Well Played: A new strategy in the mountains

In a world gone digital, Asheville’s first board game cafe is bringing people face-to-face

Noah Sasdelli-Milligan, 7, center, high fives his grandmother Deana Sasdelli, far left, after winning a round of Catan Junior with his mom Kim Sasdelli, far right, and grandfather Terry Sasdelli, second from left, at Well Played board game cafe in Asheville, Tuesday, August 22, 2017. One of the first of its kind, Well Played gives patrons the chance to enjoy food and drinks while getting together to play one of their hundreds of board games, complete with game experts to teach you the new ones. (Eamon Queeney / North State Journal)

ASHEVILLE — Glossing over more than a hundred cubbies, Cortland Mercer pulls a box from an alphabetized row. It reads “King of Tokyo.”

“So what are we playing?” I ask.

“It’s kind of like a Yahtzee-based mechanic game, but the premise is you are different monsters vying for supremacy in Tokyo,” he explains. “If you like dice-rolling, you get to try to match and make pairs to do damage to other players.” He drops a set of eight green and black dice on a thick maple tabletop in the back room of his new business on the edge of downtown Asheville.

It’s not the first set of dice Mercer has played.

About a year and a half ago, the Charlotte native picked up a newspaper and read an article about a new phenomenon sweeping through Europe and southeast Asia: board game cafes. He sent the link to his former professor at UNC Asheville, Kevan Frazier, with a simple message: “This would be my dream job.”

Frazier admits that he had never heard of the concept before, but the deeper he dove into researching the cafes and restaurants that touted group gaming, the more he liked what he found.

“This was totally the right vibe for Asheville — everything about this feels good,” Frazier recalled thinking.

Mercer and his team flew up to Toronto where innovators like Snakes and Lattés — a play on the classic Indian game of luck — have mainstreamed public gaming in North America. Canada’s largest city now boasts more than 20 game board cafes, where both locals and tourists gather.

And whether it is to play a vintage favorite like Scrabble or a new sensation like Ticket to Ride, patrons are getting back to basics.

“I got really excited about the community building part of it,” Frazier said. “It was a space that folks could just come be who they are and put their technologies away.”

After a year of planning, design and collecting, Mercer, Frazier and Steve Green opened the doors to Well Played in May 2017. Locate the giant iron (in front of the Flatiron Building) at Battery Park Avenue and follow the cobblestone down Wall Street and you’ll find their brainchild and Asheville’s very first board game cafe.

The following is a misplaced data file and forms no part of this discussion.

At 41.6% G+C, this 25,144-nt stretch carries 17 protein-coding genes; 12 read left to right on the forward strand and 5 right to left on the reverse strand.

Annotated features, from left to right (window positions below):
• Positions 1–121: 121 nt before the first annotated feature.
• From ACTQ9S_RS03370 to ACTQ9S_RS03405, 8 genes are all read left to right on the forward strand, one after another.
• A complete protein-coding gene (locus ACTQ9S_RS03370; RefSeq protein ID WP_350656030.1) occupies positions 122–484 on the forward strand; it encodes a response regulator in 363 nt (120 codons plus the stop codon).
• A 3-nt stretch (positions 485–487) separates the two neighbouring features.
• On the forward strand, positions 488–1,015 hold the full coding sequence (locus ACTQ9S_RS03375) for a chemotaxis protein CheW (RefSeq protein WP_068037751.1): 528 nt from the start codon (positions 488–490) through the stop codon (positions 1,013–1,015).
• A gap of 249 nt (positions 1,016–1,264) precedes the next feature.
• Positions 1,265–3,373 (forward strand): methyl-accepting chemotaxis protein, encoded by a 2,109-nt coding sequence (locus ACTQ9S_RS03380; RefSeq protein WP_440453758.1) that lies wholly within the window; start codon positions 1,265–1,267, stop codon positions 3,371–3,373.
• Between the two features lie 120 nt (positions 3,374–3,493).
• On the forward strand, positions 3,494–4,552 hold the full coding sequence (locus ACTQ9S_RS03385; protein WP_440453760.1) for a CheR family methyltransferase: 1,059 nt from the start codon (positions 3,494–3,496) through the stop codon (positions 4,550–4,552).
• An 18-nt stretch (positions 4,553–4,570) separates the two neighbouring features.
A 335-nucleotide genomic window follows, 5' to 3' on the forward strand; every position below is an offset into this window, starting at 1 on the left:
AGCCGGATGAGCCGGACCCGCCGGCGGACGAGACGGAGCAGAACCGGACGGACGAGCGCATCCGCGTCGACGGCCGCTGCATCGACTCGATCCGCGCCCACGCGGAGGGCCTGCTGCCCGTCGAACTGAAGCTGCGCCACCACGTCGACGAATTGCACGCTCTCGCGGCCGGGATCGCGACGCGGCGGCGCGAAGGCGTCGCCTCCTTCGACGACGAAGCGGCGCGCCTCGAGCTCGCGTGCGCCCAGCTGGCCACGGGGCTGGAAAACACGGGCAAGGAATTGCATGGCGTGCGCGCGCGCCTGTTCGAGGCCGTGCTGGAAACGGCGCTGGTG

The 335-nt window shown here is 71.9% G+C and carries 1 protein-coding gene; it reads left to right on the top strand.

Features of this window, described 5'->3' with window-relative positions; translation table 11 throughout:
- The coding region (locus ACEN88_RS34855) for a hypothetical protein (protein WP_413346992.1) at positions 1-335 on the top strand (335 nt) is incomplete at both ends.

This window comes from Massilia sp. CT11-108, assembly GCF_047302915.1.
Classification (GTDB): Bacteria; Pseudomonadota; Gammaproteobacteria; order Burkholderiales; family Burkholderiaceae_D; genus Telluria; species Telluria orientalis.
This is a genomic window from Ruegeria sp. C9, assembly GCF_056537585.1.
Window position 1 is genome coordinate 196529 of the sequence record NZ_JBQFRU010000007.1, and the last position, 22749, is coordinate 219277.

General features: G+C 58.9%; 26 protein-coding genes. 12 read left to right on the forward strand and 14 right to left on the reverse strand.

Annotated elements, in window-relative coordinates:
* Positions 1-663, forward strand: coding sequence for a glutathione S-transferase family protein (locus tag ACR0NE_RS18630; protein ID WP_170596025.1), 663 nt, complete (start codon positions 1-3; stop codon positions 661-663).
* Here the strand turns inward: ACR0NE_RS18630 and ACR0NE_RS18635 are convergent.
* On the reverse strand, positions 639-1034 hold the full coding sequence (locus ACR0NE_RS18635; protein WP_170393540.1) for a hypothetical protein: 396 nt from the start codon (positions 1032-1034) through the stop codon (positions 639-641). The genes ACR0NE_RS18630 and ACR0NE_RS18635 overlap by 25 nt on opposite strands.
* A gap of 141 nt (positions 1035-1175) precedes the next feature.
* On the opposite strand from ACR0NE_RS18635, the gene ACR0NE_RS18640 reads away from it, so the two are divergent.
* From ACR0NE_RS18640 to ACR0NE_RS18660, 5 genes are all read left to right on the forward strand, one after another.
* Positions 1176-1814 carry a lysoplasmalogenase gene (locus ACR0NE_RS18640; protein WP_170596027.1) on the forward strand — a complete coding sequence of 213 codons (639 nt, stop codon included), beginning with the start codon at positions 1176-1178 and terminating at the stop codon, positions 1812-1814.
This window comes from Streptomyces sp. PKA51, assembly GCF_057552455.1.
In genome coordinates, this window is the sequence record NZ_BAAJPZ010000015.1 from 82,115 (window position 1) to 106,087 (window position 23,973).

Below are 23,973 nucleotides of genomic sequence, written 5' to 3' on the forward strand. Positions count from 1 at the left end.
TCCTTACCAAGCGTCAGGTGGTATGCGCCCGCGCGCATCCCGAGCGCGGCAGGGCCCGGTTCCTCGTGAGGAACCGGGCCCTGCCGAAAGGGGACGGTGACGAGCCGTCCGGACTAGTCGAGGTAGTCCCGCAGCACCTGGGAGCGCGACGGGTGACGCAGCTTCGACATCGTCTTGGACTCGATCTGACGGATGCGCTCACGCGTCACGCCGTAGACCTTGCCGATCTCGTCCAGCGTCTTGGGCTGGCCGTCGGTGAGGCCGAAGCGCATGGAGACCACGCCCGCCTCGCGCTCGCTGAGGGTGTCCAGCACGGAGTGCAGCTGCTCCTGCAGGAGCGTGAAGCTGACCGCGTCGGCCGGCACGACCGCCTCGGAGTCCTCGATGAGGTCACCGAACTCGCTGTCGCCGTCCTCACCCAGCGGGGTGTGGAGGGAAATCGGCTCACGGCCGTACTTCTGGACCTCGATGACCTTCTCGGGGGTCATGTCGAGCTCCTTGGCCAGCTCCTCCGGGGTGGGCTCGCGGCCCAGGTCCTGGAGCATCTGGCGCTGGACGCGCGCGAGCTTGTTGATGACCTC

“We took it as a really good omen that there was a giant Monopoly piece at the top of the street,” joked Mercer.

Well Played is only the third board game cafe in North Carolina. Carolina Tabletop in Pineville has an impressive library for visitors just south of Charlotte, while Geeksboro in Greensboro is more of a “nerd hangout” hosting a wider range of activities including sci-fi cinema, trivia and stand-up comedy nights.

There is a more mainstream vibe at Well Played, where a giant-sized Connect Four on their front patio is often occupied on warm summer evenings. Walk inside and you’ll be met with clean lines and a friendly team member who can walk you through instructions and game rules.

Some of the games are free, but for $5 customers can select from a wall of more than 500 games of strategy or cooperation. The boxes are color-coded by difficulty, and blue dots signal that the game can be played with only two people.

On Monday nights, Well Played hosts a meetup where singles and couples are teamed up with strangers to play four-plus player games. Tuesdays draw in Dungeon & Dragons lovers, with the staff running three-week-long campaigns. And rotating tournaments and guest instructors like Mike Cline, an N.C.-based international chess master, keep programing fresh and inviting for newcomers.

“You look at the wall, and some people can be overwhelmed,” Frazier said. “And then some folks know exactly what they want — they pass Go, and keep heading.”

Even the owners admit they haven’t played all the games on the wall, but their resident Game Masters have and can walk anyone through a new or old set of rules.

“Our head Game Master, Tanner, literally knows the rules to all 500 games in our collection, and that’s not an exaggeration,” revealed Frazier.

“A savant might be the word … and part relationship consoler,” chimed in Mercer, with the owners revealing that Tanner has stepped in more than a few times to help families reconcile disputes over rules and penalties.

But whether it is healthy competition or playing toward a common goal like preventing the spread of a deadly disease before mankind is wiped out in “Pandemic,” board games bring family and friends face-to-face.

In a world where socializing has gone digital, Well Played is helping to facilitate more meaningful interactions — one takeover of Tokyo at a time.